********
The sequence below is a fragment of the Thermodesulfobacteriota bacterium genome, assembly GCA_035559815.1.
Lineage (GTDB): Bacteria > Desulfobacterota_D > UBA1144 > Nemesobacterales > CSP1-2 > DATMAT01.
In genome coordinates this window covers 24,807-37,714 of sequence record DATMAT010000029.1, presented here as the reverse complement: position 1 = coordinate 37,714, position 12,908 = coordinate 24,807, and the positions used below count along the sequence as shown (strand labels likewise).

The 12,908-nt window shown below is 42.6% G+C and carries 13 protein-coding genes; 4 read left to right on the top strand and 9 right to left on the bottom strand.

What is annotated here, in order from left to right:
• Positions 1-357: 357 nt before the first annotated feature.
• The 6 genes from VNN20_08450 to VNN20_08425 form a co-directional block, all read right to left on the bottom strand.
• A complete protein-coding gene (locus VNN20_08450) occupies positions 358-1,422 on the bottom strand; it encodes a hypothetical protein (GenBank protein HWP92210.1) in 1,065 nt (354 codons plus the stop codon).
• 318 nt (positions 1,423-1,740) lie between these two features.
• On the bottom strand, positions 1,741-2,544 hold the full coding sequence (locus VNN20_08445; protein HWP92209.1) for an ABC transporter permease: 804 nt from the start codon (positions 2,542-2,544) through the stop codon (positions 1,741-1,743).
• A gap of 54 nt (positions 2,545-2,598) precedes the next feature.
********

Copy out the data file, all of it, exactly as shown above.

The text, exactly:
The sequence below is a fragment of the Thermodesulfobacteriota bacterium genome, assembly GCA_035559815.1.
Lineage (GTDB): Bacteria > Desulfobacterota_D > UBA1144 > Nemesobacterales > CSP1-2 > DATMAT01.
In genome coordinates this window covers 24,807-37,714 of sequence record DATMAT010000029.1, presented here as the reverse complement: position 1 = coordinate 37,714, position 12,908 = coordinate 24,807, and the positions used below count along the sequence as shown (strand labels likewise).

The 12,908-nt window shown below is 42.6% G+C and carries 13 protein-coding genes; 4 read left to right on the top strand and 9 right to left on the bottom strand.

What is annotated here, in order from left to right:
• Positions 1-357: 357 nt before the first annotated feature.
• The 6 genes from VNN20_08450 to VNN20_08425 form a co-directional block, all read right to left on the bottom strand.
• A complete protein-coding gene (locus VNN20_08450) occupies positions 358-1,422 on the bottom strand; it encodes a hypothetical protein (GenBank protein HWP92210.1) in 1,065 nt (354 codons plus the stop codon).
• 318 nt (positions 1,423-1,740) lie between these two features.
• On the bottom strand, positions 1,741-2,544 hold the full coding sequence (locus VNN20_08445; protein HWP92209.1) for an ABC transporter permease: 804 nt from the start codon (positions 2,542-2,544) through the stop codon (positions 1,741-1,743).
• A gap of 54 nt (positions 2,545-2,598) precedes the next feature.